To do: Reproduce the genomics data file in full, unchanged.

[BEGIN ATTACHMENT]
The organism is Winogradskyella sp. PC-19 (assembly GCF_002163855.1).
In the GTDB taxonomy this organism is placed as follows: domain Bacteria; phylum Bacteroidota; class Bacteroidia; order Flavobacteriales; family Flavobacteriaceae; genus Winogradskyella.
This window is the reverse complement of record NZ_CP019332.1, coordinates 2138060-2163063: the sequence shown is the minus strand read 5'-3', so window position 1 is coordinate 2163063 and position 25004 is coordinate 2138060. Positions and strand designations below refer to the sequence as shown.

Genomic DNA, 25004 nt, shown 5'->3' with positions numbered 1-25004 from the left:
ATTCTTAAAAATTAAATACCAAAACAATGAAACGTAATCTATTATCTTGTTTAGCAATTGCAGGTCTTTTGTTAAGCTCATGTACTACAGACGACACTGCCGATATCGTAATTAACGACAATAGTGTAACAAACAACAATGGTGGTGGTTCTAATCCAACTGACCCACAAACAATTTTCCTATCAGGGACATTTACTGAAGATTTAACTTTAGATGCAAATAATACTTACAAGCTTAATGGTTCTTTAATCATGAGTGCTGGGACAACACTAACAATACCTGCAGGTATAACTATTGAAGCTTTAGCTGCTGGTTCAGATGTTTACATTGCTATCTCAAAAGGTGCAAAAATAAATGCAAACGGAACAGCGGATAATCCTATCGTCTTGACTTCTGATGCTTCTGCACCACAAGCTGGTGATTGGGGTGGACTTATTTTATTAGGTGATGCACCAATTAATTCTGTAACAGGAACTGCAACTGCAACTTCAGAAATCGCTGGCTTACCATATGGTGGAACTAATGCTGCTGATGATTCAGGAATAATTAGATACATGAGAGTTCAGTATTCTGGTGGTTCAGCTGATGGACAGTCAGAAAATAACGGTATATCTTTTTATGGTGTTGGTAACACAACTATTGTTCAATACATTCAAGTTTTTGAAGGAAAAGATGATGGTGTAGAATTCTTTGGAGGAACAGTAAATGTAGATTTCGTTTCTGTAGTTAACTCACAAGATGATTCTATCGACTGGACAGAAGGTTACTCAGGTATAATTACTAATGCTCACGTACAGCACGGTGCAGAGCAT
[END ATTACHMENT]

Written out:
The organism is Winogradskyella sp. PC-19 (assembly GCF_002163855.1).
In the GTDB taxonomy this organism is placed as follows: domain Bacteria; phylum Bacteroidota; class Bacteroidia; order Flavobacteriales; family Flavobacteriaceae; genus Winogradskyella.
This window is the reverse complement of record NZ_CP019332.1, coordinates 2138060-2163063: the sequence shown is the minus strand read 5'-3', so window position 1 is coordinate 2163063 and position 25004 is coordinate 2138060. Positions and strand designations below refer to the sequence as shown.

Genomic DNA, 25004 nt, shown 5'->3' with positions numbered 1-25004 from the left:
ATTCTTAAAAATTAAATACCAAAACAATGAAACGTAATCTATTATCTTGTTTAGCAATTGCAGGTCTTTTGTTAAGCTCATGTACTACAGACGACACTGCCGATATCGTAATTAACGACAATAGTGTAACAAACAACAATGGTGGTGGTTCTAATCCAACTGACCCACAAACAATTTTCCTATCAGGGACATTTACTGAAGATTTAACTTTAGATGCAAATAATACTTACAAGCTTAATGGTTCTTTAATCATGAGTGCTGGGACAACACTAACAATACCTGCAGGTATAACTATTGAAGCTTTAGCTGCTGGTTCAGATGTTTACATTGCTATCTCAAAAGGTGCAAAAATAAATGCAAACGGAACAGCGGATAATCCTATCGTCTTGACTTCTGATGCTTCTGCACCACAAGCTGGTGATTGGGGTGGACTTATTTTATTAGGTGATGCACCAATTAATTCTGTAACAGGAACTGCAACTGCAACTTCAGAAATCGCTGGCTTACCATATGGTGGAACTAATGCTGCTGATGATTCAGGAATAATTAGATACATGAGAGTTCAGTATTCTGGTGGTTCAGCTGATGGACAGTCAGAAAATAACGGTATATCTTTTTATGGTGTTGGTAACACAACTATTGTTCAATACATTCAAGTTTTTGAAGGAAAAGATGATGGTGTAGAATTCTTTGGAGGAACAGTAAATGTAGATTTCGTTTCTGTAGTTAACTCACAAGATGATTCTATCGACTGGACAGAAGGTTACTCAGGTATAATTACTAATGCTCACGTACAGCACGGTGCAGAGCAT